I recently dealt with a situation that made me think about how other processes that sit outside of your product can impact on a good user experience. The ideal user journey would be completed wholly within your product (and most will!) but sometimes users have to step outside of your control and speak to other parts of the business.
This is a story of how I tried to give my mobile provider money for a product and they ended up paying me £45. Imagine the losses that a company as large as mobile provider must incur because of situations like this. It’s crazy to think that their process of purchasing a product was so poor they had to compensate me for it.
I ran out of my mobile data allowance, so I decided to pay for a 1GB data add on to get me through the month. A promotional text that morning had said the purchase would include a bonus 2GB of data to use over the next 30 days – perfect!
✔ Timely and relevant promotions
After replying to the text to accept the offer, they replied to say ‘We are having trouble adding on the extra 2gb. Please call customer services.’
Sometimes there are technical mishaps, so I was happy to call up customer support to receive the deal.
I rang up and after some initial wrangling with their IVR (Interactive Voice Response) system, I was offered a callback when I had progressed to the top of the queue. This was a really nice feature as it meant I didn’t have to hold the line.
✔ Valuing the user’s time
The customer support agent told me they had no record of this free 2GB offer, and that he couldn’t apply it without evidence that I had actually received a text from them with this offer.
✘ Not trusting a long time customer
He said doing so could have cost him his job.
✘ Not empowering customer service staff
I offered to send him a screenshot of the message, but he directed me to the nearest physical store to show them the text in person. I’d be compensated for the inconvenience, he said, but it felt like a token gesture after a slap in the face.
✘ Not maintaining support through same channel
I explained the situation to the store assistant and before I had even finished I was being pitched a contract with more data for £25: £1 less than I was paying now, he said. This sent alarm bells ringing for me – my contract was for £22 a month!
He said that the text I had sent earlier that day was a change to my contract and that it was now ‘stuck’ on my account. I was furious that somehow the company’s process could allow you to make a decision like that which could have cost me £60 over the life of my contract just by texting 3 characters (1gb) to a number!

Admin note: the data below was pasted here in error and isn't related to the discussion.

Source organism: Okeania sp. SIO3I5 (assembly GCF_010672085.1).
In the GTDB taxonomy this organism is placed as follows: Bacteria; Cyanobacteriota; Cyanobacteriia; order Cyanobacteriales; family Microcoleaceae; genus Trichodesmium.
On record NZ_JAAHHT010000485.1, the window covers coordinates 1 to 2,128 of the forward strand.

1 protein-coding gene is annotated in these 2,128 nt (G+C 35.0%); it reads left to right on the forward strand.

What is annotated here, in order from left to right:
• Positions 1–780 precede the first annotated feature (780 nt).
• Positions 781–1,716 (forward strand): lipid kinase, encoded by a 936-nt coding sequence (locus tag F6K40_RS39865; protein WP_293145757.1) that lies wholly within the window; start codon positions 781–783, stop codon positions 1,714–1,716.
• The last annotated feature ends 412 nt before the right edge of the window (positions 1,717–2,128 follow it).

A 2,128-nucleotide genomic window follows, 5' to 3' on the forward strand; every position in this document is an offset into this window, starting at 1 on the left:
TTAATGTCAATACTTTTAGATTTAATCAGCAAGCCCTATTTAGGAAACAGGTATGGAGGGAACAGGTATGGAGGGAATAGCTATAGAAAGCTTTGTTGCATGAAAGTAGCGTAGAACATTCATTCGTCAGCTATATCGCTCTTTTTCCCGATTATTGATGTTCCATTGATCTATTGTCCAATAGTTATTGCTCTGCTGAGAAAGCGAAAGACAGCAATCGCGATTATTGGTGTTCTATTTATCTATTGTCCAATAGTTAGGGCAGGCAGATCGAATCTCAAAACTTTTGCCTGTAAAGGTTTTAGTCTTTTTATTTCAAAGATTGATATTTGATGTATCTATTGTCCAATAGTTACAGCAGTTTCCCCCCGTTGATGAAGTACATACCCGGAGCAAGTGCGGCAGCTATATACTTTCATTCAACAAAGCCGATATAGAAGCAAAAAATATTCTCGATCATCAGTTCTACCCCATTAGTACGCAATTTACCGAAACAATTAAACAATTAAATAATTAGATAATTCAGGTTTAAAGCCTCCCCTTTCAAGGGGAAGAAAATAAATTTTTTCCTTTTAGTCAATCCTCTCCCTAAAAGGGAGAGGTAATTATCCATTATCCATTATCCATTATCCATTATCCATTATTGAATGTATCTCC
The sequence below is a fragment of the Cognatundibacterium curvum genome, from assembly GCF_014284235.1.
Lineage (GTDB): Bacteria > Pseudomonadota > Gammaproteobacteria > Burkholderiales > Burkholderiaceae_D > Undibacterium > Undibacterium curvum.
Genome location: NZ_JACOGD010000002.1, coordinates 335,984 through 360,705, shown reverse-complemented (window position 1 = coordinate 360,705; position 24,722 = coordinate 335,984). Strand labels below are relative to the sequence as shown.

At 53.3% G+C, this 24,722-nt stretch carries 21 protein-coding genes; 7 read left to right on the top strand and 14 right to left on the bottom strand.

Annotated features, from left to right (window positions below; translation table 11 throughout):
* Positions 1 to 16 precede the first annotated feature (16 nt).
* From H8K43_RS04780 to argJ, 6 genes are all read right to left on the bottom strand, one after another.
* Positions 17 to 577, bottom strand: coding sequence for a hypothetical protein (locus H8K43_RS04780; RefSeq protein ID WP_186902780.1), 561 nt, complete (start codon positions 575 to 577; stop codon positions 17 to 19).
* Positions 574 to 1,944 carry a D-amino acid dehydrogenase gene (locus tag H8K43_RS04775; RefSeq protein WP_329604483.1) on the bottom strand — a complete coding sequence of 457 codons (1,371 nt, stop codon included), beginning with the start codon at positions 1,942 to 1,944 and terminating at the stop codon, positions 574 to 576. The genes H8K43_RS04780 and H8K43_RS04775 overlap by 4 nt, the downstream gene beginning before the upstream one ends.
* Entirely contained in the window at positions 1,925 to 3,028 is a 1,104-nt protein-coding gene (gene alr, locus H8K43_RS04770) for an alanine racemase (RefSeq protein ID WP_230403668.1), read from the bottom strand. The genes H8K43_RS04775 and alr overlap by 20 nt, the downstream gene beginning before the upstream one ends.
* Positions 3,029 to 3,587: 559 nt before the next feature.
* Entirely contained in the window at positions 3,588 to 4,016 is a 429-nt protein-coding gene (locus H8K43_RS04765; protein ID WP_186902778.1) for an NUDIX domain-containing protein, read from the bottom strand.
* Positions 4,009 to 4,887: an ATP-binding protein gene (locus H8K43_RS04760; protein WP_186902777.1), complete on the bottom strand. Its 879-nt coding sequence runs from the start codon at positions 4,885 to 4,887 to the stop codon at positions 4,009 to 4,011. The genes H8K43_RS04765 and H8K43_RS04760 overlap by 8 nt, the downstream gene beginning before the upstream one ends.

✘ Not being fully told what I was entering into via text
I immediately told him that I wanted to cancel this but he said he couldn’t do anything in store. All he could do was able to confirm that I had showed him the text that I had received and put a note on my account.
At this point I was a bit tired of dealing with the situation I had already been passed from telephone support to in-store support and now I was being told that I had to call back up again. However I persevered and called customer services once more.
After I explained the situation, the earlier phone call and what had happened in-store to the person on the phone she looked at the notes on my account and actually informed me that what the person had said in-store was untrue. I had actually just activated a ‘add on’ which could be turned off at any time. Looking back on the situation and the way he had told me it was clear he had lied to me in order to hard sell an upgrade to my contract which would have cost me more money.
✘ LYING TO A CUSTOMER
Fortunately for me the person on the phone spoke to her manager and offered me compensation for what I had gone through that day and told me that they would give me two months free on my contract. I had started the day trying to give them £6 and I ended up being refunded £45 and I even got the 3gb of extra data!
What does this mean for your product?
This experience has seriously damaged my opinion of the mobile phone provider and even though I have never had an issue with their service (i.e their product) I will think twice about continuing with them after my contract is up.
User journeys might start with your product, but a truly digital organisation looks at every aspect of the user journey. As an agile team you need to make sure you are taking all aspects of your user journey into account and speaking with the relevant teams.
If you’d like any advice about doing this on an agile project, drop me a line – I’d be more than happy to chat.